In the past few weeks, several people have stopped me to say they enjoy my column and the cooking blogs.
"Thanks," I always reply. "But I wouldn't be able to do it without my Grandma Iva's tutelage when I was a child."
Sometimes there's an awkward pause before the conversation continues and the person asks a question. Here are two of the questions I've recently been asked:
* "Do you know how to make a flaky piecrust that tastes good?"
Most piecrust recipes concentrate only on flakiness, recommending cooks use shortening, which has very little to no flavor, but will make a crust flaky and tender.
Although they used lard for savory piecrusts, my grandmother and great aunts substituted salted butter when making sweet piecrusts. While it makes the piecrust tender, it also gives it really good flavor.
They would use a combination of half shortening and half butter for the best piecrust and also substituted a tablespoon of vinegar as part of the liquid used in the recipe to help further improve the flakiness.
And they always wrapped the edges of a pie in aluminum foil before baking to ensure it didn't overcook.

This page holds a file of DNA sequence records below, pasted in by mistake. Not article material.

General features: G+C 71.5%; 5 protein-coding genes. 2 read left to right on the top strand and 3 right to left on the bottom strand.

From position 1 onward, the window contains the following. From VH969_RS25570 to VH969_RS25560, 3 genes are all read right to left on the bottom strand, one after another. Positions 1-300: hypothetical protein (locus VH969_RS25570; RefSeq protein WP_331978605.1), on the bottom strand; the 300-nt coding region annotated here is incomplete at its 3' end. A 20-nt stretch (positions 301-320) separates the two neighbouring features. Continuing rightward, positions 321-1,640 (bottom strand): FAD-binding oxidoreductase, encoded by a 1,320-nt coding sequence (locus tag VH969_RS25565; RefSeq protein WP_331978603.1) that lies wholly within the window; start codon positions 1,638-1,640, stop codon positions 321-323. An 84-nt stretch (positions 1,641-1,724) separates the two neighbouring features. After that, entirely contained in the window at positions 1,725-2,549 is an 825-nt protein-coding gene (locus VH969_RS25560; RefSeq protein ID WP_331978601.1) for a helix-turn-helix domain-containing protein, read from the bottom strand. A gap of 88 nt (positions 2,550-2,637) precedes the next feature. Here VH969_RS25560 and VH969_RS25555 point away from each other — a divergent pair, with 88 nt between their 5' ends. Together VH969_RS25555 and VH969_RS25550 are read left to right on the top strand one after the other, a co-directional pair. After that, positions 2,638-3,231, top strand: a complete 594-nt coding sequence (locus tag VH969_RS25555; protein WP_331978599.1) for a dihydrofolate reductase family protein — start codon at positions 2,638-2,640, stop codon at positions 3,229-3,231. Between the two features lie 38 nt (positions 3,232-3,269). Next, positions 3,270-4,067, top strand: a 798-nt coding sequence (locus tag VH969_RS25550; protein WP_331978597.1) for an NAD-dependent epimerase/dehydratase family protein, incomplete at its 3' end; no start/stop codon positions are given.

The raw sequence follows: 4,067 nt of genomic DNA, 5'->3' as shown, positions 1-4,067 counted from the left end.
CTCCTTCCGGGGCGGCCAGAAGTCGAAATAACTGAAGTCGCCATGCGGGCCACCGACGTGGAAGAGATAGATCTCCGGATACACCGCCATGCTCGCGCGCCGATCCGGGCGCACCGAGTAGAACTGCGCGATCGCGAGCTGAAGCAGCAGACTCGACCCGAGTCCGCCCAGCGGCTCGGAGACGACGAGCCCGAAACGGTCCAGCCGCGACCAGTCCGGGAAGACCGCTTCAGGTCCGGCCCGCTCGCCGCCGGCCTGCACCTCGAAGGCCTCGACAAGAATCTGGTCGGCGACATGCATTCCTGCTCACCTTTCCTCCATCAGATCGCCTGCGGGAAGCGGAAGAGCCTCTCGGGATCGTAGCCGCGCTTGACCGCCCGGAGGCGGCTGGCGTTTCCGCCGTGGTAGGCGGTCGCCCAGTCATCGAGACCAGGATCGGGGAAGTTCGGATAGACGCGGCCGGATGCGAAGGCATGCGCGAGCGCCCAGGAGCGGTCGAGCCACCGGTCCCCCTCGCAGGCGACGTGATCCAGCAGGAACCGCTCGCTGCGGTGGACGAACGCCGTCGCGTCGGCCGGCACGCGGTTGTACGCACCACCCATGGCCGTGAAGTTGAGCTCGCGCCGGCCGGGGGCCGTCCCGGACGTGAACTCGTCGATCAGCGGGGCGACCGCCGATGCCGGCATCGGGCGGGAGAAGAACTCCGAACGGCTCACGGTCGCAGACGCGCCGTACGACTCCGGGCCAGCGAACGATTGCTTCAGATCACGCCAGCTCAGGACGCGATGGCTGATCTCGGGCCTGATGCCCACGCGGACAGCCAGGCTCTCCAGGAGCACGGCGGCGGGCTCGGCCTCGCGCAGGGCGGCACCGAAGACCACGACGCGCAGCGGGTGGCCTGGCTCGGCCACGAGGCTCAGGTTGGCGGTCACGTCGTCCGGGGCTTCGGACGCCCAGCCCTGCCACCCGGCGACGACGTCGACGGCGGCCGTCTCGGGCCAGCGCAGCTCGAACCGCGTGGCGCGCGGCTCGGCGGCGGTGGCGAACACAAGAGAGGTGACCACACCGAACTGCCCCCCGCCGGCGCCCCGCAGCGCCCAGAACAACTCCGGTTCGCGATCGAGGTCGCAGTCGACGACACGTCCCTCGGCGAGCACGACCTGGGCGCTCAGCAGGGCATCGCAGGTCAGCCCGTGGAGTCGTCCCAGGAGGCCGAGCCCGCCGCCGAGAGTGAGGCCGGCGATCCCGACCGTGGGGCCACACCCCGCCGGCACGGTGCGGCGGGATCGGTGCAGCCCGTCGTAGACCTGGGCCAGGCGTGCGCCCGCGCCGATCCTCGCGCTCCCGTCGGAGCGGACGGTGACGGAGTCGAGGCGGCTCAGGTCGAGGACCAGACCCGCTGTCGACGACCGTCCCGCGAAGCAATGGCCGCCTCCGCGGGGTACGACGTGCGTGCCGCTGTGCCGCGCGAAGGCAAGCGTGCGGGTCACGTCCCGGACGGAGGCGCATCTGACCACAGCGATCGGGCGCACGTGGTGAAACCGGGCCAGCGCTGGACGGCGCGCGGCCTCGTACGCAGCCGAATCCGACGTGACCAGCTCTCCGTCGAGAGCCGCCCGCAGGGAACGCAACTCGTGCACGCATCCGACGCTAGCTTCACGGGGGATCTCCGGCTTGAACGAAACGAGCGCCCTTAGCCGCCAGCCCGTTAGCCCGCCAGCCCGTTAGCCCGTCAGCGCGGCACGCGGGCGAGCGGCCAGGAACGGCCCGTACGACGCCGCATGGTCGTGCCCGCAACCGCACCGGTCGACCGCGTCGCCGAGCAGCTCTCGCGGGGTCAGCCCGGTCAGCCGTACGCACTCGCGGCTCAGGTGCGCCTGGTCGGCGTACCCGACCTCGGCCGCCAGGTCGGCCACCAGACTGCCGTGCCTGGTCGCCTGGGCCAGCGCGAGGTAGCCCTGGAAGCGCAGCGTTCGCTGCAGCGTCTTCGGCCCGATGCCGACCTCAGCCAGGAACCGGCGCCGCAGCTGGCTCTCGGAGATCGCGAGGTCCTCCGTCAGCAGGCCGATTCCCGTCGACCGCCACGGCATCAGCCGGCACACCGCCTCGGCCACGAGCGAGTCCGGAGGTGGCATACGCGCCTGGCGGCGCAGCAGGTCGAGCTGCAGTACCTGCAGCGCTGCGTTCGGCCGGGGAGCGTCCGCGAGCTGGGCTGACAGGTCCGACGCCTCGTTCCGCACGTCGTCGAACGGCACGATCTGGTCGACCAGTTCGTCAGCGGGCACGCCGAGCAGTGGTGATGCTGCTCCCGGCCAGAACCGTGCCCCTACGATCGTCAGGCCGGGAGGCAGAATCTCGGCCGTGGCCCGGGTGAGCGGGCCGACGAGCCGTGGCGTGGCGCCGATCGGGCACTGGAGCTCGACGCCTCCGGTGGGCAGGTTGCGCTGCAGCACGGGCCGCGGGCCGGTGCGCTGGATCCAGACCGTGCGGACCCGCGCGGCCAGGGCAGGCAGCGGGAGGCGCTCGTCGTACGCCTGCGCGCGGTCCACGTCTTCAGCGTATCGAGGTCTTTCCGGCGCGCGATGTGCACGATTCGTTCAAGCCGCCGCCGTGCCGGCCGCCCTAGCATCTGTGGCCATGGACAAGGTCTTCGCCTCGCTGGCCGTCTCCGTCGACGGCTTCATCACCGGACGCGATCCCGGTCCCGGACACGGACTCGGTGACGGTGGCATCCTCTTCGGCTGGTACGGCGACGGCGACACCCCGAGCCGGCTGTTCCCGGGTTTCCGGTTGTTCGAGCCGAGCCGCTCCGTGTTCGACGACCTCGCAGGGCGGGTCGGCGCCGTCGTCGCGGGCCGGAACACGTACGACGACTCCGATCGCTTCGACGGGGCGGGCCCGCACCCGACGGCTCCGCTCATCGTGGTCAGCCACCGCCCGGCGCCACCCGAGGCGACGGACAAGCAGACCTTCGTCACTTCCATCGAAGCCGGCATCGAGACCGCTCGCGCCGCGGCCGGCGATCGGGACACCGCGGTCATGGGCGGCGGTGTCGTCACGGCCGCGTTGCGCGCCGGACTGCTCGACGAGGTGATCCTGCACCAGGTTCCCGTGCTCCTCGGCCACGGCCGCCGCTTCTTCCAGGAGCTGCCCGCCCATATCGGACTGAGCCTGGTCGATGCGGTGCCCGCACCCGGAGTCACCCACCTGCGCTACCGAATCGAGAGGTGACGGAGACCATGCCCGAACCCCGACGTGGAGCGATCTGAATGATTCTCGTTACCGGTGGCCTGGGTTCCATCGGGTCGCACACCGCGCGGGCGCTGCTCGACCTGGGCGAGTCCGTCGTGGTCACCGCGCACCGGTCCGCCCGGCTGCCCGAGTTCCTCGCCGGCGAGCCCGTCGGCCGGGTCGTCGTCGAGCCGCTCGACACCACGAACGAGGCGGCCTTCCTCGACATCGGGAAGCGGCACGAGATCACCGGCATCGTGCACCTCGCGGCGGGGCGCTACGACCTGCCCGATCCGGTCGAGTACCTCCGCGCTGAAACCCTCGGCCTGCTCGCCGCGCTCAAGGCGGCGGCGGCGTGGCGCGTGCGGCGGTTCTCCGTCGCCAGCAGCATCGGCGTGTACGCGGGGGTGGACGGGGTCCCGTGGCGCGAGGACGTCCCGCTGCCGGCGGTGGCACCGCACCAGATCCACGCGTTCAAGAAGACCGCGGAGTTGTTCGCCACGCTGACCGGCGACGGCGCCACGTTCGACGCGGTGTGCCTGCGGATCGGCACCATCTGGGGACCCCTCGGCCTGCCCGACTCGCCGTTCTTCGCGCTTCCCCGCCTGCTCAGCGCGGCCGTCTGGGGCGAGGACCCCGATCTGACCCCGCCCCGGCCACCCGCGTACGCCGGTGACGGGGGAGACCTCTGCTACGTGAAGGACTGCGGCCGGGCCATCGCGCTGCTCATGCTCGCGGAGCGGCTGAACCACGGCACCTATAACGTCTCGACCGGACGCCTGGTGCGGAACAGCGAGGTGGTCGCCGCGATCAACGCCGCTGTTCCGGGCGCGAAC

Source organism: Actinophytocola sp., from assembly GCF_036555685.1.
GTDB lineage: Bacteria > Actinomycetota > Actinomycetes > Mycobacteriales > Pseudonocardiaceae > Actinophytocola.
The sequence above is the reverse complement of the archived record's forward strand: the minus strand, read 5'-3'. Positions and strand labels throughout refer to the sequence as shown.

If making sweet dessert pies, or even cheesecake with a piecrust, try substituting half of the butter with cream cheese for a rich flavor. (You can also sprinkle a touch of sugar around the edges of the lightly buttered crust.)
* "I know it's affordable and better for my family's health, but I don't seem to be able to get ground turkey to brown like hamburger when cooking," a friend of mine asked recently after eating a pasta dish I made. "How do you get it to crisp up like this?"
Turkey does not have a very high fat content so you have to add it when cooking.
When cooking ground turkey, I add a tablespoon or two of olive oil to the frying pan at the beginning. As it begins to turn from pink to a light brown, I also add two tablespoons of butter to the remaining olive oil (and maybe another splash) to add flavor while constantly stirring so the meat remains moist.
It's been a busy week, and there are more questions for me to answer. Hopefully, I have a few moments over the weekend to look through Grandma Iva's cookbooks for the answers.
If you have a question about cooking and think I might be able to help, please leave them here. As soon as I find them, I'll post them here.